Carolina is an experimental musical landscape for mobile composed of vocals, guitars, bass and mellotrons made in collaboration with music artist Kimbra for her album release, The Golden Echo
Raw materials, satellite images, organic textures, brush strokes and architectural fragments are all blended together into a dense Google Maps style panorama extending in all directions.
What can only be described as a visual exploration of topography using computer interface, Wanderings 2.0 is the latest in the exquisite portfolios of work by London based interdisciplinary artist Edgor Kraft and Saint Petersburg’s Alexander Lezius.
Created by Alex Myers, Nothing of This is Ours is game of infinite, surrealistic worlds with creatures, alchemistic symbols, buddhas and other worldly cultural heritages.
An abstract representation of this landscape is created from a matrix of 529 acrylic pipes piercing the ceiling between the first and the second floor, creating organic rock-like formations on the first floor reflected as an ocean surface on the second.
Future Unfolding is a new game by Berlin based game studio Spaces of Play. It is a role playing game where each play-through allows you to experience a new and different layout and find your own way to the goal.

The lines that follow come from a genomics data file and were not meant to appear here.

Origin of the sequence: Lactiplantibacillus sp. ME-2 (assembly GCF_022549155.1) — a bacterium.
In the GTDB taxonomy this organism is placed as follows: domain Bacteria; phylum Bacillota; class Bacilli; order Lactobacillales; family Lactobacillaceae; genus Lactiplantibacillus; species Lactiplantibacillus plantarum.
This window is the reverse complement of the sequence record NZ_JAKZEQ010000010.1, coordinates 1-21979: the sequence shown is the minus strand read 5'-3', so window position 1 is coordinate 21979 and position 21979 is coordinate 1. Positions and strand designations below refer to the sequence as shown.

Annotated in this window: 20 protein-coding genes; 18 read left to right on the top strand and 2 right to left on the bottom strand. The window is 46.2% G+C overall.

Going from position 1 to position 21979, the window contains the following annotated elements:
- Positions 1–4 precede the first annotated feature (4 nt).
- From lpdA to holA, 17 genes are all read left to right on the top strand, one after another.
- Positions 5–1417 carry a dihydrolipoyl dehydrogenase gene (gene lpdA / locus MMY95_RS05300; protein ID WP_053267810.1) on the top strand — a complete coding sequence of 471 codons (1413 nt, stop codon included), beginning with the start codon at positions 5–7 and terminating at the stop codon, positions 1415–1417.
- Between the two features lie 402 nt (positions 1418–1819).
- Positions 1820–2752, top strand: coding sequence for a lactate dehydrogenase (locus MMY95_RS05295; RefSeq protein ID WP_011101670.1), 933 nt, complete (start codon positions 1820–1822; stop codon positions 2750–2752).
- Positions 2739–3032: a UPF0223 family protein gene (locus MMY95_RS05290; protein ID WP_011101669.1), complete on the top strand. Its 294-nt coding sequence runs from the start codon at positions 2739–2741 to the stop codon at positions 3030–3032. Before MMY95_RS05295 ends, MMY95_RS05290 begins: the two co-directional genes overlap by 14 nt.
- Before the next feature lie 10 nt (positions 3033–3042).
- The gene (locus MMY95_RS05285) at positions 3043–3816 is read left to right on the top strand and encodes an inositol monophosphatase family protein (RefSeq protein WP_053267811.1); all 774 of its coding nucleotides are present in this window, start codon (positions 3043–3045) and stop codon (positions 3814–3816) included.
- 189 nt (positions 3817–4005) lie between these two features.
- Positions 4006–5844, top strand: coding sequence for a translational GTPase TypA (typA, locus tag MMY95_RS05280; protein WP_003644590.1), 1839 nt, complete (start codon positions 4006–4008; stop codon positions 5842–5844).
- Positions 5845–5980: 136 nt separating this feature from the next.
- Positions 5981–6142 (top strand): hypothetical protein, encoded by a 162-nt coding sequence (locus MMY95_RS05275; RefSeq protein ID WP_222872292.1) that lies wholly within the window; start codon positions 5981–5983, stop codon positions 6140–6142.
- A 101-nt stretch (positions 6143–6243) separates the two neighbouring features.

Created by Marc Faasse, Playground NDSM is an interactive photomontage that includes 7 years of photographs taken by Marc and mapped on the googlemaps.
Created by Ralf Baecker and produced by the LEAP gallery in Berlin, Mirage is an installation that uses muscle wires to move a mirror that reflects a laser beam into a shape of a landscape.
Benedikt Groß is a speculative and computational designer whose work is often featured on here on CAN. We recently interviewed him in order to glean a little insight about Benedikt’s thoughts his recent work, ‘outsider’ cartography, and generative strategies.
Landscape Futures is a recent book edited by Geoff Manaugh that unpacks the wildest intersections of landscape architecture, technology and perception. CAN interviewed Manaugh about the book last week to provide a window into this ambitious curatorial (and now editorial) project.
Generating Utopia is a realtime visualisation of social location data that explores questions of what human habitats could look like if it was possible to transform them depending on the location-based behaviour of their residents.
Kim Asendorf uses Google Maps to explore incomprehensive complexity of landscape as colour and pattern.